Sunday, May 1, 2011

Easter 2A

Picture by Jamie Kirk Cain taken from WHNT News Channel 19
In this Easter season we celebrate resurrection.  It somehow seems a little harder to do after the events of this last week.

Where is there resurrection in the destruction?  As I see images of beloved dollies hanging in broken trees, look in the tired eyes of a refugee, see schools, churches, and homes destroyed, I struggle to see resurrection. 

Here in this hallowed place we know what our brothers and sisters are going through on so many levels.  This place of tradition, memories, and memorials.  This place that has literally been smashed to pieces by forces beyond the control of its people and rebuilt with love.  It is a place that has lived resurrection in so many ways.  It glorifies a resurrected savior and I wonder, is that what it means to live a resurrected life? 

The picture of the disciples in this closed room shows they do not quite grasp living a resurrected life.  Meal times have become more about meeting needs rather than enjoying the smells and flavors of favorite foods and fellowship with brothers and sisters.  Everyone is afraid to go out.   It is easier to stay inside the darkened room than to take the chance of coming upon those that are watching every move.  Jesus was crucified for his teaching and challenging the religious leaders.  He turned all they taught upside down and it did not go over well. 

Every move they make is watched closely.  Especially now that his body is missing.  Mary Magdalene has shared that she talked with Jesus, but somehow it just seems too farfetched. 

They must have thought they were seeing things when they saw Jesus.  They had watched him breathe his last from the cross.  In spite of Mary’s words, it is hard to believe he is here.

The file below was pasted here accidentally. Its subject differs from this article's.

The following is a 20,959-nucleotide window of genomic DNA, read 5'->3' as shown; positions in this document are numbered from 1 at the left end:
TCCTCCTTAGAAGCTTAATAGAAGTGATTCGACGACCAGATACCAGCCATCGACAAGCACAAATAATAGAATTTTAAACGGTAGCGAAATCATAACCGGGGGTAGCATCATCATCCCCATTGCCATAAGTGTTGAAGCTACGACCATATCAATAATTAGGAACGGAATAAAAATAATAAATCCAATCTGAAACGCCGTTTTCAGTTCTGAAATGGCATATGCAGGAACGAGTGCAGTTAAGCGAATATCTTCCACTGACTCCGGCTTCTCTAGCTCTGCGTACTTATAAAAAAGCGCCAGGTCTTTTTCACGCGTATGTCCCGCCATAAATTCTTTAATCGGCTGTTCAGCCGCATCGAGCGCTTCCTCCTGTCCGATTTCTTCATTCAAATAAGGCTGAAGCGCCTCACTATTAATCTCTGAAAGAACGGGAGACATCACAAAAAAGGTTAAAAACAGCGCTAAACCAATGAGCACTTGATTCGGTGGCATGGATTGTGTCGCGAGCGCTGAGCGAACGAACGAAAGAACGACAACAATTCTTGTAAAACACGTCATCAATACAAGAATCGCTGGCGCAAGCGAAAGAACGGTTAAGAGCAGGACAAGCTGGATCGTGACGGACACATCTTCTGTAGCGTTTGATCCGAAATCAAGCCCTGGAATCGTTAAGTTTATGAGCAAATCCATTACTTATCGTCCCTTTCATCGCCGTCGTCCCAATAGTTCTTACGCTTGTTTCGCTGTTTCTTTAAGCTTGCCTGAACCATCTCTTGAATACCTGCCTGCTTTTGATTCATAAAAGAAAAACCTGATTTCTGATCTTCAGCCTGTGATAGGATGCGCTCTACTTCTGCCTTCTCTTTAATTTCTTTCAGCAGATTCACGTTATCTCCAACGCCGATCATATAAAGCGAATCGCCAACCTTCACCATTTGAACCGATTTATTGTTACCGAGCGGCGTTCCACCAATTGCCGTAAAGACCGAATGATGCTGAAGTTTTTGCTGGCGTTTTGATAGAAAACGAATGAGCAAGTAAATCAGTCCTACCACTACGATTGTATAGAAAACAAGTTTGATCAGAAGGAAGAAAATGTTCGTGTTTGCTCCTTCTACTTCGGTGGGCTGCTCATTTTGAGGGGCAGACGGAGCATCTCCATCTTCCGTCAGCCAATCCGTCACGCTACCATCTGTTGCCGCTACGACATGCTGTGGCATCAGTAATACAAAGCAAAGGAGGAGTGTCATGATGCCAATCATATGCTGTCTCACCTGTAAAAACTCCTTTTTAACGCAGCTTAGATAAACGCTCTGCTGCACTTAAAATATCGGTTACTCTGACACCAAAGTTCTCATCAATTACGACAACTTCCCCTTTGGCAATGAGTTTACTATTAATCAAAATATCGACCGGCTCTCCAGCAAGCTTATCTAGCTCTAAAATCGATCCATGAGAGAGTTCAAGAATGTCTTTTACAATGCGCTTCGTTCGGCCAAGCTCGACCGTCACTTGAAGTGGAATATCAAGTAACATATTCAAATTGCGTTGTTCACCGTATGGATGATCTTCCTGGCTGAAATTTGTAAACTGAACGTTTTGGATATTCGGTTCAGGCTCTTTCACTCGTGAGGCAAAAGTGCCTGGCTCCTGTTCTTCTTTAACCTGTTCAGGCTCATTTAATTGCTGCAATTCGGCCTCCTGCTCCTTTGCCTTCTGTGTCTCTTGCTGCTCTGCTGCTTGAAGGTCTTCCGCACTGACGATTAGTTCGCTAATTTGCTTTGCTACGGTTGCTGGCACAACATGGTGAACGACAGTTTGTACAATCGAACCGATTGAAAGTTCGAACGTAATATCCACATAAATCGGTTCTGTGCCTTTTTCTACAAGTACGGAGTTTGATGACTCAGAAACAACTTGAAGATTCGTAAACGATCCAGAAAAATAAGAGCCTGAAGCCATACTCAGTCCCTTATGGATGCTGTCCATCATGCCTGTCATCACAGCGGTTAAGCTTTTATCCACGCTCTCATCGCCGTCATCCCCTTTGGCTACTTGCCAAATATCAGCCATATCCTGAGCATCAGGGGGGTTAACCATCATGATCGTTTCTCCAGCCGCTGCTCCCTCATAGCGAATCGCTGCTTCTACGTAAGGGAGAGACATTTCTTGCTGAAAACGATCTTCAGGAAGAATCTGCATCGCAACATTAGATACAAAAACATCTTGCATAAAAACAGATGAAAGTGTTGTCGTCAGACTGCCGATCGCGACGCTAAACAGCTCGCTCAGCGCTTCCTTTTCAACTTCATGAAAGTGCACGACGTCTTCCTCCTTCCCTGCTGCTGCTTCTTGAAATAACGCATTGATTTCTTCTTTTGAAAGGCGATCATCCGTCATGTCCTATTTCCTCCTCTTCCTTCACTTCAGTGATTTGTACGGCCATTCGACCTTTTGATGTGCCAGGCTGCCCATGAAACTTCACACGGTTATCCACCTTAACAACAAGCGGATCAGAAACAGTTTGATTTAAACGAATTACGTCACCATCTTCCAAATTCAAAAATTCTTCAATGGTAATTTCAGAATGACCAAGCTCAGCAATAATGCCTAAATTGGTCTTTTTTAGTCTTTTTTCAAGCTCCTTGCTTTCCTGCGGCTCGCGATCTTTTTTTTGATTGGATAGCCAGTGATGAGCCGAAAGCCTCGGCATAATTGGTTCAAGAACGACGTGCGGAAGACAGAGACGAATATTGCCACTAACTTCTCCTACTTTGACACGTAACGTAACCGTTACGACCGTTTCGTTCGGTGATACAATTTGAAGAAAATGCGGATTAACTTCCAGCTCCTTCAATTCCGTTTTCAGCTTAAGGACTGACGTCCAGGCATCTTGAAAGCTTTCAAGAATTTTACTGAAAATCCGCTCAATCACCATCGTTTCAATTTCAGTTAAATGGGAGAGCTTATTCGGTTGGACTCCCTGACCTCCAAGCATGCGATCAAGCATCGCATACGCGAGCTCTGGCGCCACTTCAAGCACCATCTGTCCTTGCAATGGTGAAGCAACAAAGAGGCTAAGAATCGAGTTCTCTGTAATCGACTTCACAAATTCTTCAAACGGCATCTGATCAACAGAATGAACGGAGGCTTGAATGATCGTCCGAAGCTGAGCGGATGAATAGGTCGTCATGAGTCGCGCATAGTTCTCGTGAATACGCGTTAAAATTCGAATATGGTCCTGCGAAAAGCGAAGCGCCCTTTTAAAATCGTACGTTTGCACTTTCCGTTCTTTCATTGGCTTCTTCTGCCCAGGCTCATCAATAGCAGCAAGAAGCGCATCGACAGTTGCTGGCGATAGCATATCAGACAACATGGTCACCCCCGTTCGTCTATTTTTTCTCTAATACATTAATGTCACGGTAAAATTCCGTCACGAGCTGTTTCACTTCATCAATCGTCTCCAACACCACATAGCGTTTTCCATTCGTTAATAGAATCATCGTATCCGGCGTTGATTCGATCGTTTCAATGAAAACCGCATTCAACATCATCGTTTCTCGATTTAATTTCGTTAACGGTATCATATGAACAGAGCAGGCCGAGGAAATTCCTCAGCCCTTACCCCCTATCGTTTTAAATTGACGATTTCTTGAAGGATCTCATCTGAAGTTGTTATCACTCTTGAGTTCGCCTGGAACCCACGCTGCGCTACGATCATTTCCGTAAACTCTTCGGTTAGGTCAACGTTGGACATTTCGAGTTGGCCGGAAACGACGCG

But it is him. His voice. His smile.  “Peace be with you" he says and with his hands and side show that it is indeed Jesus.  Jesus resurrected. 

And poor Thomas, he misses this.  And Thomas cannot believe it is true.  He wants to see proof.  And because that is how Jesus meets us, he returns.  He lets Thomas reach out and touch him.  It is then Thomas’ doubts fall away and he acknowledges his lord and savior.  Because Jesus met him where he was, Thomas believes.

That is how we begin to trust in this Jesus who died for us.  When he meets us where we are.  In the midst of our doubts, our insecurities, our brokenness.  He does this in the hands, words, touch, and hearts of those unafraid to share this gift of love.  It is there that we learn what it means to be resurrected.  To have all our dark and broken places filled with the healing love of God. 

As that healing occurs, we are filled with the desire to share that with others.  God moves us to that place where we want to share that gift we have been given.

Much like how this very building was resurrected.  To be smashed to pieces by something beyond our control and to be rebuilt in love.  That is living a resurrected life.

To love enough that even when all is smashed there is hope for a new day, a new beginning, a new path.  To love enough to stay in the midst of brokenness, dashed dreams, trashed trust.  To love enough to see poor choices, less than healthy decisions, and accept we cannot change them.